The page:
As of Friday, many trade and economic experts now say President Trump has catapulted the United States into a trade war — and they see no sign of it ending soon.
There's no formal definition of what constitutes a trade war, but the escalating exchange of trade barriers between the United States and its trading partners has hit a point where most economists say there will be a negative impact. Companies will scale back on investments, growth will slow, consumers will pay more for some items, and there could be more job losses. The Federal Reserve warned Thursday some companies are already scaling back or postponing plans.
Trump isn't the only one inflicting the pain. He's put tariffs on all five of the top U.S. trading partners: China, Canada, Mexico, the European Union and Japan, and all but Japan have countered with tariffs on U.S. products. These nations know the U.S. economy is the biggest in the world and can withstand some hits, so they targeted their actions to hurt vulnerable communities, especially in the American Midwest, that voted for Trump.
The United States imposed the first duties on $34 billion in Chinese goods early Friday, and China immediately retaliated with levies on an equal amount of American goods, including staples such as soybeans, corn, pork and poultry.
“This is clearly a dark day for consumers,” said Bernard Baumohl, chief global economist at the Economic Outlook Group. “What appears to be a full-blown trade war will boomerang and hurt the U.S. economy.”
The tally so far: Tariffs on $85 billion
In total, Trump has now put hefty tariffs on $85 billion worth of imports: solar panels, washing machines, steel, aluminum and a hodgepodge of Chinese products. Other nations have responded with similar tariffs, bringing the total hit so far in the global trade war to $165 billion, according to Chad Bown of the Peterson Institute for International Economics.
The U.S. president argues this is necessary to correct years of foul play on the trade arena, especially by China. He argues these tariffs are based on national security (officially named the Section 232 tariffs on steel and aluminum) and the righting of wrongs (officially named Section 301 tariffs that went into effect Friday on Chinese imports to fight Chinese intellectual property theft).
While Trump acknowledges there will be hardship from these tariffs, especially in certain communities, his team insists the overall impact on the economy is “trivial.” As The Washington Post calculated, less than 4 percent of imports of foreign goods coming into the United States are impacted by Trump's tariffs — so far.
What comes next?
Trump's threats to add more tariffs are what really worry business leaders, foreign governments and even fellow Republican officials. He says he's ready to put tariffs on another $400 billion of Chinese products if China punches back yet again, something most expect China to do either with more tariffs or harsher non-tariff barriers to trade like added inspections of cars and letting fruit rot in Chinese ports while it waits for clearance to come ashore.
And his team is investigating whether to place tariffs on the roughly $360 billion auto, truck and car parts that were imported from foreign nations last year. Either of those moves would immediately vault the number of imported goods subject to the extra tax to close to 20 percent, a far steeper hit. If Trump did both, a third of imported goods would be impacted, an amount that would almost certainly be felt when Americans go shopping.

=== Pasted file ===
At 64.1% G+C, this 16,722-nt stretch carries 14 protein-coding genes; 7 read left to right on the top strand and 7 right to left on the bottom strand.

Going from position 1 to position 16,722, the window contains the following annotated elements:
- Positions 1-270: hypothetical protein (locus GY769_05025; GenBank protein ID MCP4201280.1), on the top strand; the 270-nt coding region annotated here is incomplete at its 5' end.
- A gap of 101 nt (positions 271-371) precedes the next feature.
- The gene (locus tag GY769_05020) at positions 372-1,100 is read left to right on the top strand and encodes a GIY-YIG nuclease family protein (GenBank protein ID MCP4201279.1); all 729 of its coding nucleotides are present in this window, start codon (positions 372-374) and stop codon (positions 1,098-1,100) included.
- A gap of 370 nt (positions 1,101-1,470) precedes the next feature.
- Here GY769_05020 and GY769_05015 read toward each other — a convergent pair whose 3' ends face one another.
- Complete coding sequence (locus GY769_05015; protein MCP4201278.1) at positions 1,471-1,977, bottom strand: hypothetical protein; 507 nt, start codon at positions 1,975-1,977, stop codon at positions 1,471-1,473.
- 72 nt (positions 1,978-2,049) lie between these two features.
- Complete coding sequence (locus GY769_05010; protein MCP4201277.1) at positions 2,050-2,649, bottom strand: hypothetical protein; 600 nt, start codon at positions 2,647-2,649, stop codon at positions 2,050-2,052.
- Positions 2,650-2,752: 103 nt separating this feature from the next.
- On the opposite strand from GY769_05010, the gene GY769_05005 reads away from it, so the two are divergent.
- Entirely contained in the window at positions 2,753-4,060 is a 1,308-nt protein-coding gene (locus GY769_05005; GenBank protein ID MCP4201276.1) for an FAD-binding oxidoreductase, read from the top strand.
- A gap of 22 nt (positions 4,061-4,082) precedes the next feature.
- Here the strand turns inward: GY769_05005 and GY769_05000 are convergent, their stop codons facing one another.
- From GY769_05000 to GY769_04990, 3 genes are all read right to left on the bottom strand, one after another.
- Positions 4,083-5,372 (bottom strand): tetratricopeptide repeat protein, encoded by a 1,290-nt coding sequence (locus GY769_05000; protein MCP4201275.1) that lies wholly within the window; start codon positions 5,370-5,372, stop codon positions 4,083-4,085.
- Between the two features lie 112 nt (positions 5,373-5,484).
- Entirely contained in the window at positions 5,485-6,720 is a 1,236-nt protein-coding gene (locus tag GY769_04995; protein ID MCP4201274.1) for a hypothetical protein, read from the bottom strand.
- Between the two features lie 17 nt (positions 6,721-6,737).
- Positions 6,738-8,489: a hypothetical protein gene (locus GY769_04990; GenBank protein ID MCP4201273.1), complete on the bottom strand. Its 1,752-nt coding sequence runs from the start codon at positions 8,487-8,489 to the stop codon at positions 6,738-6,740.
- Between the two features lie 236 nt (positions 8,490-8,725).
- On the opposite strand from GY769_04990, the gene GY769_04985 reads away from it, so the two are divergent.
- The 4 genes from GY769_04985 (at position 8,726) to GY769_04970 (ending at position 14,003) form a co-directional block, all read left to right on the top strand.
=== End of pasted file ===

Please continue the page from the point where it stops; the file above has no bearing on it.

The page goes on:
“We have two hyper nationalists going after each other. It's a real testosterone faceoff. No one is going to give in and citizens of both countries are going to suffer,” said Baumohl.
Who has been hurt?
So far, the damage from Trump's trade battle has mainly been on the diplomatic side. China says Trump is “opening fire” on its nation, and Canada, a longtime U.S. ally, called the tariffs “insulting” and “totally unacceptable.” The European Union sent the Trump administration a document Friday warning that adding the auto tariffs would “damage further the reputation of the United States.”
No one is backing down yet, and there's almost no high-level dialogue taking place that could bring an end to the standoff.
“The Chinese have a very high threshold for pain. I don’t think they are going to blink because of a little pain,” said Sung Won Sohn, a former economist in the Nixon administration. “After all, China used to be in much worse economic shape.”
While at least one company is blaming layoffs of Trump's tariffs, it typically takes a while for the downsides to be widely felt in a trade war. Since the U.S. economy is doing so well this summer, Trump also has a cushion — for now. If the trade war shaves 0.1 or 0.2 percent off growth, few will notice right now.
“It may be a while before the damage shows up,” predicts Bart Oosterveld, director of the global business and economics program at the Atlantic Council. “The economy is going gangbusters, so it doesn't hurt Trump economically at all as long as there’s 200,000 jobs added each month.”
But the gamble Trump is making has always been clear: Will the ends justify the means? Will whatever deal ultimately gets done to end this be worth the damage along the way?
While a majority of Americans agree with Trump that the United States have been “taken advantage of” by its trading partners, few (just 4 percent) say trade is their top issue in the midterm election, according to a new Washington Post-Schar School poll. Jobs, the economy, health care and immigration rank far higher.